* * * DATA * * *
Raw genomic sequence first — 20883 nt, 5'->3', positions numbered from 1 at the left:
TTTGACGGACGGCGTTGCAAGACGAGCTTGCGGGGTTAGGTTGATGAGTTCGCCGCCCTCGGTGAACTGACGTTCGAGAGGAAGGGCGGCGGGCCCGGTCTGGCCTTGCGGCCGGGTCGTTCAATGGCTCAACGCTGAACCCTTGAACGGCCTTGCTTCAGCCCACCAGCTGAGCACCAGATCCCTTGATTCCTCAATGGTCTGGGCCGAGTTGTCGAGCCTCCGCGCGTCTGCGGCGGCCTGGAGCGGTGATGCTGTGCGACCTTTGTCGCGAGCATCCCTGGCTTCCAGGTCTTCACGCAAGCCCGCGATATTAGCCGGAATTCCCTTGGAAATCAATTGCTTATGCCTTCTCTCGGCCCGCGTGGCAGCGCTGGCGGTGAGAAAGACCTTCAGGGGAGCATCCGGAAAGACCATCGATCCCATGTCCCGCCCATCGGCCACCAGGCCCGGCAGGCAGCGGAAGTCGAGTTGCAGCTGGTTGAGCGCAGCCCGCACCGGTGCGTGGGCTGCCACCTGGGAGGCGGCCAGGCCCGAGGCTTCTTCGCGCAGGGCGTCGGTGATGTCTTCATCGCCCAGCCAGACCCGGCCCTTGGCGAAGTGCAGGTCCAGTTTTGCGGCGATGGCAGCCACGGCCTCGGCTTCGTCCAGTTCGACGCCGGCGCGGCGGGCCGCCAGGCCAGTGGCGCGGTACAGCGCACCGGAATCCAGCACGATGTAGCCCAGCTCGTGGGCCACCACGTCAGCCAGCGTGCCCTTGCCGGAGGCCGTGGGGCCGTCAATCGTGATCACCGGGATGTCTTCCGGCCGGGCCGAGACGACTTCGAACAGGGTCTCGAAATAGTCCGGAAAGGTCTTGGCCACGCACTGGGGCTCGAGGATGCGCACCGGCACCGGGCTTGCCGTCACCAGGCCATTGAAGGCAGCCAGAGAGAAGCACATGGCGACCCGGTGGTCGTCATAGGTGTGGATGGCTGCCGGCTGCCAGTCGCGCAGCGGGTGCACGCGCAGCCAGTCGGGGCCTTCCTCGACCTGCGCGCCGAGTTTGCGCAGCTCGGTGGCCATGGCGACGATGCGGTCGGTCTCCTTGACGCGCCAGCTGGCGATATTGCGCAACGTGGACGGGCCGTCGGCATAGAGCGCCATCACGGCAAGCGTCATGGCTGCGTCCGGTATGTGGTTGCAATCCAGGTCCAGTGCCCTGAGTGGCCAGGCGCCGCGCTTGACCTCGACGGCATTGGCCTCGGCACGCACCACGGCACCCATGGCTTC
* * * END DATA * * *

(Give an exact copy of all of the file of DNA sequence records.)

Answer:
Raw genomic sequence first — 20883 nt, 5'->3', positions numbered from 1 at the left:
TTTGACGGACGGCGTTGCAAGACGAGCTTGCGGGGTTAGGTTGATGAGTTCGCCGCCCTCGGTGAACTGACGTTCGAGAGGAAGGGCGGCGGGCCCGGTCTGGCCTTGCGGCCGGGTCGTTCAATGGCTCAACGCTGAACCCTTGAACGGCCTTGCTTCAGCCCACCAGCTGAGCACCAGATCCCTTGATTCCTCAATGGTCTGGGCCGAGTTGTCGAGCCTCCGCGCGTCTGCGGCGGCCTGGAGCGGTGATGCTGTGCGACCTTTGTCGCGAGCATCCCTGGCTTCCAGGTCTTCACGCAAGCCCGCGATATTAGCCGGAATTCCCTTGGAAATCAATTGCTTATGCCTTCTCTCGGCCCGCGTGGCAGCGCTGGCGGTGAGAAAGACCTTCAGGGGAGCATCCGGAAAGACCATCGATCCCATGTCCCGCCCATCGGCCACCAGGCCCGGCAGGCAGCGGAAGTCGAGTTGCAGCTGGTTGAGCGCAGCCCGCACCGGTGCGTGGGCTGCCACCTGGGAGGCGGCCAGGCCCGAGGCTTCTTCGCGCAGGGCGTCGGTGATGTCTTCATCGCCCAGCCAGACCCGGCCCTTGGCGAAGTGCAGGTCCAGTTTTGCGGCGATGGCAGCCACGGCCTCGGCTTCGTCCAGTTCGACGCCGGCGCGGCGGGCCGCCAGGCCAGTGGCGCGGTACAGCGCACCGGAATCCAGCACGATGTAGCCCAGCTCGTGGGCCACCACGTCAGCCAGCGTGCCCTTGCCGGAGGCCGTGGGGCCGTCAATCGTGATCACCGGGATGTCTTCCGGCCGGGCCGAGACGACTTCGAACAGGGTCTCGAAATAGTCCGGAAAGGTCTTGGCCACGCACTGGGGCTCGAGGATGCGCACCGGCACCGGGCTTGCCGTCACCAGGCCATTGAAGGCAGCCAGAGAGAAGCACATGGCGACCCGGTGGTCGTCATAGGTGTGGATGGCTGCCGGCTGCCAGTCGCGCAGCGGGTGCACGCGCAGCCAGTCGGGGCCTTCCTCGACCTGCGCGCCGAGTTTGCGCAGCTCGGTGGCCATGGCGACGATGCGGTCGGTCTCCTTGACGCGCCAGCTGGCGATATTGCGCAACGTGGACGGGCCGTCGGCATAGAGCGCCATCACGGCAAGCGTCATGGCTGCGTCCGGTATGTGGTTGCAATCCAGGTCCAGTGCCCTGAGTGGCCAGGCGCCGCGCTTGACCTCGACGGCATTGGCCTCGGCACGCACCACGGCACCCATGGCTTC